MirrorLok | Gear Review

MirrorLoks enhance your view to the rear by moving your bike’s mirrors outward and damping vibration. The helmet locks are a clever bonus.

Why is that so many motorcycles have rearview mirrors that are better at providing a view of your shoulders than of what’s behind you? Good explanations are nonexistent, but I’m sure it has a little to do with a lot–styling, clearance, cost, etc.–because the manufacturers of our motorcycles just aren’t that inconsiderate without reason. On the other hand, they’re the ones who have started including fiddly little cables that loop around underseat hooks as a substitute for convenient keyed helmet locks, and I can’t think of anything less considerate that that. Dang cables are never long enough, and removing the seat can be a pain if luggage is installed.

On my BMW I had to relocate the switch for my auxiliary lights from the top of the left control pod to make room for the MirrorLok, but it doesn’t block any of the other buttons.

Leave it to an engineer to do something about this stuff rather than just complain about it. You have probably heard of Al Jesse–he’s the guy who created a line of rugged motorcycle luggage suitable for around-the-world travel that is still highly sought after by big-mileage ADV riders. As part of a semi-retirement plan Jesse recently sold the luggage business to the guy who fabricated it for him, and is now happily tinkering away on other projects under the Moto Manufacturing banner. They include the MirrorLok, an ingenious little bolt-on that he designed to address the problems of obstructed mirror view, vibration and the lack of a helmet lock on many motorcycles.

A pushbutton locks the helmet shackle once it’s closed, and it opens with a barrel key. The mirror stem mount and tapered MirrorLok handlebar mount are specific to the bike.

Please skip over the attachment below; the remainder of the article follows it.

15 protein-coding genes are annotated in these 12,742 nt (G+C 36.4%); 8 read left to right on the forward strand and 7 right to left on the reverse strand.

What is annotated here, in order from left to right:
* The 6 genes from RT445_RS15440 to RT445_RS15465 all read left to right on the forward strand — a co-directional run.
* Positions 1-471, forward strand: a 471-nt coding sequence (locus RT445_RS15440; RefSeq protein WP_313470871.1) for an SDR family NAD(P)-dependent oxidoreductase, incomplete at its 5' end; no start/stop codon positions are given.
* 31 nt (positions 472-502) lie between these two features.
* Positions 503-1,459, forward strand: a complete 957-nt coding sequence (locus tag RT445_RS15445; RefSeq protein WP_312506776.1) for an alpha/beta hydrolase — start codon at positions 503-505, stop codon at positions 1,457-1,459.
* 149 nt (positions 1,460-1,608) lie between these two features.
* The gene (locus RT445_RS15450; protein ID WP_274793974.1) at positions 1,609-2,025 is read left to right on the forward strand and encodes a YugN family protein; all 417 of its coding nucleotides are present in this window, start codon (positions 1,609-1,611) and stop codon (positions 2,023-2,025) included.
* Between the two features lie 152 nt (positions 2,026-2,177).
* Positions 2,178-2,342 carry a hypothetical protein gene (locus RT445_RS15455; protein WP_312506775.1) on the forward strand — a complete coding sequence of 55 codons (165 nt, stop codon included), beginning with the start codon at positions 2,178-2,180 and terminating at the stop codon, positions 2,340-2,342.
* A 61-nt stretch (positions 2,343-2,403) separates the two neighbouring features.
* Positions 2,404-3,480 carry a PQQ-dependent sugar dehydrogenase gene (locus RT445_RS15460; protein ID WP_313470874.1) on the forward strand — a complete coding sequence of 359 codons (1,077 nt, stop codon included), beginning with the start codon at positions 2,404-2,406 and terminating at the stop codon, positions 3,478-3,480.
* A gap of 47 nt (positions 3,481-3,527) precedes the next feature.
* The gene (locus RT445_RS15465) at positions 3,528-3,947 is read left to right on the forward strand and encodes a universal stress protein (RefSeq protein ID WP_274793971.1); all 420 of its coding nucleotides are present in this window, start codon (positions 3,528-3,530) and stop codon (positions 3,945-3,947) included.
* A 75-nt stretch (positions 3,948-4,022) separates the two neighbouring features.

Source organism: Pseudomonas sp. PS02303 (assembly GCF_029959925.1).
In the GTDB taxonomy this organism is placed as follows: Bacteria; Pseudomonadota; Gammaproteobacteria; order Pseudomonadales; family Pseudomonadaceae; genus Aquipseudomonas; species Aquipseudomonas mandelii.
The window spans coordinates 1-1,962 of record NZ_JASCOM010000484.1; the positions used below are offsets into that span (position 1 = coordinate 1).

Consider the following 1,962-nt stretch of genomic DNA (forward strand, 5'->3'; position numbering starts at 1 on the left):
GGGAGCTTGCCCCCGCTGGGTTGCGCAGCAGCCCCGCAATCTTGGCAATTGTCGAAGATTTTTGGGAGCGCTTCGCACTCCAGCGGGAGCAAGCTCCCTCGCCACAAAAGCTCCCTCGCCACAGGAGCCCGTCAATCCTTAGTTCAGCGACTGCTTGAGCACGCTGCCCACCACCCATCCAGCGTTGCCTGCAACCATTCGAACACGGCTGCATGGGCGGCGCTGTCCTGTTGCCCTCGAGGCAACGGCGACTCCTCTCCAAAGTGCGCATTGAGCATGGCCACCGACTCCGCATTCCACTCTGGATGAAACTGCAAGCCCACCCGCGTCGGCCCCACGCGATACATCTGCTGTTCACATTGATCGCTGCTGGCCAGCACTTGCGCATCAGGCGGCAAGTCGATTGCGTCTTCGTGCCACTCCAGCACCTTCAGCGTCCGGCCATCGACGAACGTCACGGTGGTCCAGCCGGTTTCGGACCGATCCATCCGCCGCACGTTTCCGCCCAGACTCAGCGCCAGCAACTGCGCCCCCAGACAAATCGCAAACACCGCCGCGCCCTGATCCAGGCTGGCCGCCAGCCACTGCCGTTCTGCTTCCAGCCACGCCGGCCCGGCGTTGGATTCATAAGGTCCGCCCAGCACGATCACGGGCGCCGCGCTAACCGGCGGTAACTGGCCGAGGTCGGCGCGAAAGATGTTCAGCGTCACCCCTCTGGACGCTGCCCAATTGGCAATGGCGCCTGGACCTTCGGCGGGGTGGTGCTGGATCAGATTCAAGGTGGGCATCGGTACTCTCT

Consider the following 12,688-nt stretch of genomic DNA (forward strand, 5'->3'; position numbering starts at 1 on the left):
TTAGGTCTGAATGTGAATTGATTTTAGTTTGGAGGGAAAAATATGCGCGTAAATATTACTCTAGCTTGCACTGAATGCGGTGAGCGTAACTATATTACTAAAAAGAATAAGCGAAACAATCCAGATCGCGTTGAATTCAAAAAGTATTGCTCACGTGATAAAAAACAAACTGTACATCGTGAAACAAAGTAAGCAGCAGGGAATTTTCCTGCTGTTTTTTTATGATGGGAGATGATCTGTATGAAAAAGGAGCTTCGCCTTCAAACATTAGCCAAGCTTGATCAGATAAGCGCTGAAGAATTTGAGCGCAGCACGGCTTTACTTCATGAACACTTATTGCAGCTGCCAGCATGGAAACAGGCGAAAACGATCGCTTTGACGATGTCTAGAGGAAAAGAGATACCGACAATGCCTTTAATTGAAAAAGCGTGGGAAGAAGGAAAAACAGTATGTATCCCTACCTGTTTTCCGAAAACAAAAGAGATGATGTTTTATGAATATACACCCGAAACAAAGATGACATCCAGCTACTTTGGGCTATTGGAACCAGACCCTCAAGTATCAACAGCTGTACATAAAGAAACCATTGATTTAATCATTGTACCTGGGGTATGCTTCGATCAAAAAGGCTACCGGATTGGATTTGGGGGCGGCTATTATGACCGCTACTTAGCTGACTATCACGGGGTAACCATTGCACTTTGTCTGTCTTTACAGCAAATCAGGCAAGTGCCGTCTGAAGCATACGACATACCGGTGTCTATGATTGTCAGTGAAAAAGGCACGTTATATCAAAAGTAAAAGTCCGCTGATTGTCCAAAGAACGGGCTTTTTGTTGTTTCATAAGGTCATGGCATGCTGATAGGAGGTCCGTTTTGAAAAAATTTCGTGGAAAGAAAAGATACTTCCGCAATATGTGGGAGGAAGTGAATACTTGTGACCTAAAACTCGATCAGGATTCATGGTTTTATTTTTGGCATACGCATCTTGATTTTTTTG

The MirrorLok starts with a solid hunk of black powdercoated aluminum a little less than 3 x 1 x 1 inches in size that has smooth, rounded edges. This mounts to your existing mirror mount on one end, extending outward at the angle of your choice. Your stock mirror mounts in the outward end in a threaded socket dampened with thick polyurethane O-rings, which absorb vibration and improve the view in the mirror. On my BMW R 1200 GS, both mirrors ended up about 1-inch higher and about 2.5 inches farther out as well as clearer at speed on the highway, greatly enhancing the view to the rear.

Appreciating multi-purpose designs, Jesse has also included a sturdy spring-loaded, pushbutton-locking shackle on the MirrorLok for helmet D-rings or cable loops (yes, even the cheapo one that came with the bike) that opens with a key. Moto Manufacturing also offers its own sturdy gear security cables in a 16-inch length to make it easier to secure helmets with or without D-rings to the shackle (e.g. around the chinbar), and a 42-inch length for multiple helmets and/or other riding gear such as jackets and overpants.

My sweet, color-matched Shoei GT-Air secured using the optional MirrorLok 16-inch cable around the chinbar. Some helmets have long enough D-ring straps that they can be secured without a cable.

I had no trouble at all installing the MirrorLoks, though more detailed instructions would have made it easier still (the installation video on the website does help). Vibration blur in both mirrors has been reduced enough to notice a difference, and I especially like the wider field of view–it allows me to see not just around my shoulders but nearly the entire lane behind me and well out to the sides. The only downside is that I tend to bump into the mirrors more often now getting on and off and walking around the parked bike (perhaps this is another reason the manufacturers make them narrow…).

I would suggest investing in MirrorLoks primarily for the wider field of view and the helmet lock(s), since how much mirror clarity improvement you experience will vary from bike-to-bike. And though they’re sold as a pair you don’t necessarily have to install both….

MirrorLoks retail for $125 per pair and come with mounting hardware specific to your bike, as well as a promise from Moto Manufacturing to make good on any defects. The 16-inch gear cable is $8.95 and the 42-inch is $12.95.

For more information, visit motomanufacturing.com.


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